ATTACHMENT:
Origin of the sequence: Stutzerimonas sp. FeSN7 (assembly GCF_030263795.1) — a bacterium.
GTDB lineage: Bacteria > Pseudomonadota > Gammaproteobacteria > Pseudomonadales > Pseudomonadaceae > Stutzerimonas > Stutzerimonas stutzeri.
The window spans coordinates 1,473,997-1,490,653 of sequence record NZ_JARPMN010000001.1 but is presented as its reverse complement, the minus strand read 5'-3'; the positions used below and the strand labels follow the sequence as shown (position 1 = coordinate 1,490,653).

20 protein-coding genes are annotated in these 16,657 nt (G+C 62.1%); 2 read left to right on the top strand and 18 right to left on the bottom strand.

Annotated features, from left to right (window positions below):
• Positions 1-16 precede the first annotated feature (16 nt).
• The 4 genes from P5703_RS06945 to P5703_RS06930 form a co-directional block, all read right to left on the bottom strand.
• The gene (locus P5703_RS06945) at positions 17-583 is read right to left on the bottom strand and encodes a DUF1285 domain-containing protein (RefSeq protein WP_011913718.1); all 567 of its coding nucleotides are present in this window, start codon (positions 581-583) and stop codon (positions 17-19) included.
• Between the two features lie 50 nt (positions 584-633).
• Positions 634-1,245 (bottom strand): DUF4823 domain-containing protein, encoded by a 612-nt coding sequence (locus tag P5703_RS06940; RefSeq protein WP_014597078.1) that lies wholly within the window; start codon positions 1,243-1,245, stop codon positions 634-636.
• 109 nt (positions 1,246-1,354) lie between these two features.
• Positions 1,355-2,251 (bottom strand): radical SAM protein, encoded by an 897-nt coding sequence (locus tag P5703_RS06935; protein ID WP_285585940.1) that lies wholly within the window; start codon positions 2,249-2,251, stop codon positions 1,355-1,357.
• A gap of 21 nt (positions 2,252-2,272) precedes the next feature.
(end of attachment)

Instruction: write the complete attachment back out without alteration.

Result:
Origin of the sequence: Stutzerimonas sp. FeSN7 (assembly GCF_030263795.1) — a bacterium.
GTDB lineage: Bacteria > Pseudomonadota > Gammaproteobacteria > Pseudomonadales > Pseudomonadaceae > Stutzerimonas > Stutzerimonas stutzeri.
The window spans coordinates 1,473,997-1,490,653 of sequence record NZ_JARPMN010000001.1 but is presented as its reverse complement, the minus strand read 5'-3'; the positions used below and the strand labels follow the sequence as shown (position 1 = coordinate 1,490,653).

20 protein-coding genes are annotated in these 16,657 nt (G+C 62.1%); 2 read left to right on the top strand and 18 right to left on the bottom strand.

Annotated features, from left to right (window positions below):
• Positions 1-16 precede the first annotated feature (16 nt).
• The 4 genes from P5703_RS06945 to P5703_RS06930 form a co-directional block, all read right to left on the bottom strand.
• The gene (locus P5703_RS06945) at positions 17-583 is read right to left on the bottom strand and encodes a DUF1285 domain-containing protein (RefSeq protein WP_011913718.1); all 567 of its coding nucleotides are present in this window, start codon (positions 581-583) and stop codon (positions 17-19) included.
• Between the two features lie 50 nt (positions 584-633).
• Positions 634-1,245 (bottom strand): DUF4823 domain-containing protein, encoded by a 612-nt coding sequence (locus tag P5703_RS06940; RefSeq protein WP_014597078.1) that lies wholly within the window; start codon positions 1,243-1,245, stop codon positions 634-636.
• 109 nt (positions 1,246-1,354) lie between these two features.
• Positions 1,355-2,251 (bottom strand): radical SAM protein, encoded by an 897-nt coding sequence (locus tag P5703_RS06935; protein ID WP_285585940.1) that lies wholly within the window; start codon positions 2,249-2,251, stop codon positions 1,355-1,357.
• A gap of 21 nt (positions 2,252-2,272) precedes the next feature.